Merck Narrows Forecast After Sales of Januvia Decline
Merck & Co., the second-biggest U.S. drugmaker, narrowed its full-year forecast as the company continues an overhaul of its sales and research operations.
Profit for 2013 will be $3.48 to $3.52 a share, Merck said today in a statement. The previous outlook was for $3.45 to $3.55. Chief Executive Officer Ken Frazier said he is still looking at whether Whitehouse Station, New Jersey-based Merck’s animal health and consumer businesses, as well as its drug projects, might be divested or partnered outside the company.
“A company is a living, breathing thing, and over time one has to evaluate the opportunities going forward,” Frazier said in an interview today. “The question becomes, are we the right owner of those businesses?”
Merck this month announced it would fire 8,500 workers and overhaul research and development. The firings add to 7,500 job cuts already announced, amounting to a 20 percent reduction in Merck’s workforce. The company had about 80,000 employees as of Sept. 30. Drugmakers have been cutting expenses, research programs and positions to focus on creating new medicines, as well as selling or splitting off non-pharmaceutical businesses.
Merck’s changes are about focus, not slashing expenses, Frazier said. “Merck is and will remain committed to investing in R&D internally, and importantly, externally,” he said. “It’s about precision, it’s about focus, it’s not about reduction.”
Merck declined 2.6 percent to $45.35 at 4 p.m. New York time. The company has struggled to keep investor support, with its stock falling 1.7 percent in the last 12 months, compared with a 23 percent gain in the Standard & Poor’s 500 Pharmaceuticals Index.
Third-quarter revenue fell 4 percent to $11 billion, missing the $11.1 billion estimate of analysts, as Januvia sales dropped 5 percent and foreign currency exchange weighed on results.
“Januvia/Janumet widely missed consensus,” said Mark Schoenebaum, an analyst with International Strategy & Investment Group LLC, in a note to clients. “We would expect the company to back off its prior guidance to expect ‘mid-single digit’ year-on-year Januvia franchise growth.”
Net income dropped to $1.12 billion, or 38 cents a share, from $1.73 billion, or 56 cents, a year earlier, the company said. Earnings, excluding one-time items, were 92 cents a share, beating by 5 cents the average of 17 analysts’ estimates compiled by Bloomberg.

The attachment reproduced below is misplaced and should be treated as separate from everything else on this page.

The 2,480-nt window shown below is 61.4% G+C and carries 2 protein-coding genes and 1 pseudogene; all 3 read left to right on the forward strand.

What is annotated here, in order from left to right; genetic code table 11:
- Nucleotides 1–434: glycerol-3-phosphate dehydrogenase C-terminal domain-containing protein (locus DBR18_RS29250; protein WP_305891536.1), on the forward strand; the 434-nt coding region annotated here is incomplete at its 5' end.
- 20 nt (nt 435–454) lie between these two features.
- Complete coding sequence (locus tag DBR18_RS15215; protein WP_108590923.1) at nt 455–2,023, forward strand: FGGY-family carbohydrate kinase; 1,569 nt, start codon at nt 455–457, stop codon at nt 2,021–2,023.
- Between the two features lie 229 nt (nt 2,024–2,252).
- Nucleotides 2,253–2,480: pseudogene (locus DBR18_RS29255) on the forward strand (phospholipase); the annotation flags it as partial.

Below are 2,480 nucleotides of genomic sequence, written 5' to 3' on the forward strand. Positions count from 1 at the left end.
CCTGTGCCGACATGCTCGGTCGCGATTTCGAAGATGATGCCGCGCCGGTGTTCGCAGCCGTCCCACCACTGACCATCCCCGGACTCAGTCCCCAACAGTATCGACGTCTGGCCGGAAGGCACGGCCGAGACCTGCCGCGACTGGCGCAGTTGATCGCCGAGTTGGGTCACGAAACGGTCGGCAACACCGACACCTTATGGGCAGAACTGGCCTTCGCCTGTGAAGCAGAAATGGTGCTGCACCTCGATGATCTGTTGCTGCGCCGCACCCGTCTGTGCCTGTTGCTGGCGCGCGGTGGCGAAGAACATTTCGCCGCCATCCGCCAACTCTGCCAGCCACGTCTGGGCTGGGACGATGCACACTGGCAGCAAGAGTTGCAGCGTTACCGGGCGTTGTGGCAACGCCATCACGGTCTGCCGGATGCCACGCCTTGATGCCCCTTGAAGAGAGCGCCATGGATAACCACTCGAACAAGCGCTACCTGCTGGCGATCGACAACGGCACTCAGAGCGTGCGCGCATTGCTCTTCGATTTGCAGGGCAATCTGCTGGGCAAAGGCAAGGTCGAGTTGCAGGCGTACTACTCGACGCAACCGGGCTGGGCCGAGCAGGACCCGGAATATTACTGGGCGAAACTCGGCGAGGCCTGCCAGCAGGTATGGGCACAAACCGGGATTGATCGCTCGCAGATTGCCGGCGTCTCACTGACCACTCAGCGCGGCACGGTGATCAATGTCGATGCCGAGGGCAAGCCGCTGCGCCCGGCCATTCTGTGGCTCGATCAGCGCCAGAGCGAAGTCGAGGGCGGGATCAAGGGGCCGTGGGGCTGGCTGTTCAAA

“Merck sentiment continues to get really bad,” Schoenebaum said. “I’ve become increasingly frustrated with fighting this management discount.”
Merck shareholders have been most concerned that sales of Januvia will face more competition, said Tony Butler, an analyst with Barclays Plc. Third-quarter sales of Januvia fell to $927 million from a year earlier.
Half-a-dozen new treatments that could compete with Januvia may begin selling in the next two years. The medicine has already experienced most of its potential growth, while competitors are cutting prices and marketing harder, Butler said. “Both volume and pricing opportunities for Januvia/Janumet are limited going forward,” he said in a note to clients this month.
The company’s sales unit is pushing to expand prescriptions of Januvia in the face of new competitors. It’s had to offer rebates and discounts in order to hold into what it says is around an 80 percent market share of the class of drugs, called DPP4s.
“The branded oral diabetes market is relatively flat,” Adam Schechter, Merck’s president of global human health. “The rebate and discounting will continue to be aggressive in the marketplace,” he said on a conference call discussing results today. “We are losing a little bit of market share each month.”
That may be the new reality for the best-selling drug in the class. “We view this is as a weak quarter for Merck that highlights some of the issues that led to our downgrade back in July,” said Alex Arfaei, an analyst with BMO Capital Markets Corp. who has a “market perform” rating on the stock. He said new competition in the diabetes market could force down expectations for the company.
Sales of the Gardasil vaccine rose 15 percent to $665 million from a year earlier, while revenue from the rheumatoid arthritis drug Remicade jumped 17 percent to $574 million.
Under new R&D chief Roger Perlmutter, Merck is overhauling its research labs to put more emphasis on vaccines, cancer, diabetes and hospital care. The moves will save $2.5 billion a year by 2015, according to the company.
Perlmutter said today he was displeased with the quality of the company’s R&D efforts, particularly with submissions to U.S. regulators.
“I’m not happy with where we stand in terms of how our organization has been able to deliver documents that meet regulatory guidelines,” Perlmutter said on the call. “I have been leaning into this process very, very heavily.” He planned to hire a new head of global safety, as well as make additional hires to improve the safety and quality of the company’s clinical trials.
“Merck’s belated attempts to restructure their R&D organization are encouraging, but we continue to expect material earnings disappointment compared with consensus forecasts,” Andrew Baum, an analyst with Citigroup Inc., said in a note to clients before the earnings report was released.
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